Minnesota School Faces Lawsuit Over Racist 'Wigger Day'
A Minnesota school district allowed a homecoming event called "Wigger Day," during which students wore clothes and behaved in a manner that "from their perspective, mimicked black culture," according to a federal class action lawsuit filed against the district on Friday.
The suit alleges that despite student council voting on a "tropical theme" for homecoming in 2009, a group of approximately 60 students from the predominantly white school instead attended the event dressed for "Wigger Wednesday" in "oversized sports jerseys, low-slung pants, baseball hats cocked to the side and 'doo rags.'"
"Wigger is a pejorative slang term for a white person who emulates the mannerisms, language and fashions associated with African-American culture," the complaint explains.
Students also referred to the activity as "Wangsta Day" -- meaning "white gangsta" or "Red Winger gangsta" -- and created a Facebook group advocating for the event. (Warning: This Facebook link contains offensive language.)
The plaintiff, former Red Wing High School student Quera Pruitt, an African American, claims that the school's lack of intervention caused her "severe emotional distress including depression, loss of sleep, stress, crying, humiliation, anxiety, and shame." Pruitt filed the suit in U.S. District Court in Minnesota on behalf of an unnamed class of "all students who experienced discrimination as a result of Wigger Day." The complaint states the class could include more than 40 people.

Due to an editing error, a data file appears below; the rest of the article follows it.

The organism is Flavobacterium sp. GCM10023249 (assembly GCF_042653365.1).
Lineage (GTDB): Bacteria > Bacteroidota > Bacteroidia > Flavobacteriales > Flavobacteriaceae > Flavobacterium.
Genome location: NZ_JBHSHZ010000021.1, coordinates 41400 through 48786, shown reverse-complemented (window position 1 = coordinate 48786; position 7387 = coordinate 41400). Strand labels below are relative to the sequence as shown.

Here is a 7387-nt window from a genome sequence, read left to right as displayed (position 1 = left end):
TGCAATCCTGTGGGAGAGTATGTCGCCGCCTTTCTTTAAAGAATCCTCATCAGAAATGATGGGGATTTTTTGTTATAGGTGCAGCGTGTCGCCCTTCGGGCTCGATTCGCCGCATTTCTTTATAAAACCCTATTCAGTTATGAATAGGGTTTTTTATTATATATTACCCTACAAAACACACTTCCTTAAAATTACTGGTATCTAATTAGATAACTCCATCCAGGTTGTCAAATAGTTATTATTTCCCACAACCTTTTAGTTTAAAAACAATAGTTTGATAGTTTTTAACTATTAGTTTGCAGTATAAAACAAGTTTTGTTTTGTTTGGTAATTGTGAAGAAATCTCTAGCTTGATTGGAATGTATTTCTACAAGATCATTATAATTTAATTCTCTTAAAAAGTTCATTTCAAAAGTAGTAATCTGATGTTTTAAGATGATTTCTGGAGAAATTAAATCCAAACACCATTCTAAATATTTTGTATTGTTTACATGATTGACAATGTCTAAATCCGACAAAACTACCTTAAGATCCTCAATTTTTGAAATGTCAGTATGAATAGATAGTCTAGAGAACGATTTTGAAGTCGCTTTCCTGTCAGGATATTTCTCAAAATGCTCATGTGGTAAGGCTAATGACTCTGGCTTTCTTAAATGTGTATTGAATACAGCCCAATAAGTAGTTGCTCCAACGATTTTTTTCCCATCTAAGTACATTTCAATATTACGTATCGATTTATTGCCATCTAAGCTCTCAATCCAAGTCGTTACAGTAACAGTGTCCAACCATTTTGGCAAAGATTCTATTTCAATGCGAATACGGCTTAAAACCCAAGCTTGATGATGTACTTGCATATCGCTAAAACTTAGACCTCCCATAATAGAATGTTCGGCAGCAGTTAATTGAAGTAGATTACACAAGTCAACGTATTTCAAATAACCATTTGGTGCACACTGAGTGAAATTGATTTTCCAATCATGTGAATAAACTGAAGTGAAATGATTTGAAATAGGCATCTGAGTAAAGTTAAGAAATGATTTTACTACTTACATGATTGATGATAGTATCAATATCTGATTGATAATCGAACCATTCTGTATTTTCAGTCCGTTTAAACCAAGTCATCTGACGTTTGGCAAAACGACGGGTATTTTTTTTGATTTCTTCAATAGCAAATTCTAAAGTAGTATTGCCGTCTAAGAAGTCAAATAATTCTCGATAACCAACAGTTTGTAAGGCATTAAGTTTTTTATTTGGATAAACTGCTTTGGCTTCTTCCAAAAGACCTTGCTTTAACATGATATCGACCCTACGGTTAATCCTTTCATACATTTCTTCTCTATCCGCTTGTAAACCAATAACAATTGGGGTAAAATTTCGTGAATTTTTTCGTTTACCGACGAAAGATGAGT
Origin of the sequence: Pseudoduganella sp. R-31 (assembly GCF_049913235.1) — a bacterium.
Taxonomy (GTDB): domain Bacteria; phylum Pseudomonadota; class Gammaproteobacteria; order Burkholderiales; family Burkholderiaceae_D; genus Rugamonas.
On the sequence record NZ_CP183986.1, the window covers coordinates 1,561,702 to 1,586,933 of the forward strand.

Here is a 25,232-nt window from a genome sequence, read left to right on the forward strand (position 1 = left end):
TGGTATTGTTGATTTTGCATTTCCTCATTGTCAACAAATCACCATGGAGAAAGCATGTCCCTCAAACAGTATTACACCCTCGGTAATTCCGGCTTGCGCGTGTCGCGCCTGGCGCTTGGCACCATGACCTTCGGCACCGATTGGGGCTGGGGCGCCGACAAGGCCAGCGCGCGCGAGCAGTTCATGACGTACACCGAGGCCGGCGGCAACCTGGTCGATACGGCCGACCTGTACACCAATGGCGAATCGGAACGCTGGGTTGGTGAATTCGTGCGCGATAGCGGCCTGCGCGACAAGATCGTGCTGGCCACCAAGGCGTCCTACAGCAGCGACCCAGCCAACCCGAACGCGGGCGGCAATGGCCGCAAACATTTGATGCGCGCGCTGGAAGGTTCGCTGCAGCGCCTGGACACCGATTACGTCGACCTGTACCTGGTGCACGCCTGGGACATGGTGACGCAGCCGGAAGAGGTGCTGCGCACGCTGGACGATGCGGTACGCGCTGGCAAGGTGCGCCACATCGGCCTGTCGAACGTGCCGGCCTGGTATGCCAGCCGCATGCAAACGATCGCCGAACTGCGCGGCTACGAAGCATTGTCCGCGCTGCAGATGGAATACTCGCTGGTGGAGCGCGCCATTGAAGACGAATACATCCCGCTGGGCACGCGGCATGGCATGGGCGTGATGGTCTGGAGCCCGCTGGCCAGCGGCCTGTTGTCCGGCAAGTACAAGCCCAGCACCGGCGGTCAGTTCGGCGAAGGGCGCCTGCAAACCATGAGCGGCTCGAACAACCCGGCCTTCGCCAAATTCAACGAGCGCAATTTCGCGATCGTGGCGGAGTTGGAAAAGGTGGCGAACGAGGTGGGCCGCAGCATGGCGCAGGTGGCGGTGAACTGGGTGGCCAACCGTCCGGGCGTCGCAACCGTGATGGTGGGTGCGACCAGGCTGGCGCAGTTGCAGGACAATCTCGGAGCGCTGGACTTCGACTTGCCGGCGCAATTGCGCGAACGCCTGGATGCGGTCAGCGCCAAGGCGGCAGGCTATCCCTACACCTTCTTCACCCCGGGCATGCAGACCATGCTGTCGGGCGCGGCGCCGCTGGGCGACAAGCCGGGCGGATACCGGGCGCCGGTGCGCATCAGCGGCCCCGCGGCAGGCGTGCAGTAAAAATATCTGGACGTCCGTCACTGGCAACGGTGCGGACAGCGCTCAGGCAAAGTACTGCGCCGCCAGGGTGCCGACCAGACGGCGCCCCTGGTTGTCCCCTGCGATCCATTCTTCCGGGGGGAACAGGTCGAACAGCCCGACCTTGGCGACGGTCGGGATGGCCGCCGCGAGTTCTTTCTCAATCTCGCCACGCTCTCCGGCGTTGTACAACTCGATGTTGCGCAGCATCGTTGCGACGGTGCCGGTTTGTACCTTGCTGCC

Pruitt's attorney, Joshua Williams, says her family hoped the incident would be addressed following "Wigger Day" 2008. While it was never an officially-sanctioned school event, the family discovered "Wigger Wednesday" was something of a tradition.
After the 2009 incident, "[Pruitt's] mom came up to the school, attempted to reach out to the school board, the superintendent, and the principal, but Red Wing's response was essentially to sweep this under the rug and act like it didn't happen," Williams told The Huffington Post.
According to Williams, Pruitt became depressed, quit the cheerleading squad, left student council, skipped her senior prom and even considered dropping out of school.
Pruitt also declined to participate in the school's Martin Luther King Day ceremonies, considering the memorial a "farce." She graduated in 2010 and moved back to Little Rock, Ark.
Williams added that the school district has acknowledged that "Wigger Day" took place in 2007 and 2008, but neglected to prevent the event from happening in 2009.
Red Wing principal Beth Borgen and school district superintendent Karsten Anderson, both defendants in the suit, say the school is committed to creating a learning environment free from discrimination.
According to a 2009 article on KARE-11, students participating in "Wigger Day" that year were immediately sent to change their clothes, but no additional punishment followed.
Williams, who is seeking $75,000 in damages for his client, did not know whether "Wigger Day" took place again in 2010.
A statement from Anderson obtained by HuffPost says the district "denies the allegations that it has created a racially hostile environment and looks forward to meeting these allegations in court."
Williams says that position is "symptomatic of Red Wing's response to 'Wigger Day' from the onset."
"The students shouldn't have felt empowered to hold 'Wigger Day' in 2009," Williams said. "These students were not disciplined, they were not counseled and they were not punished. This could have been a teachable moment."
READ the complaint: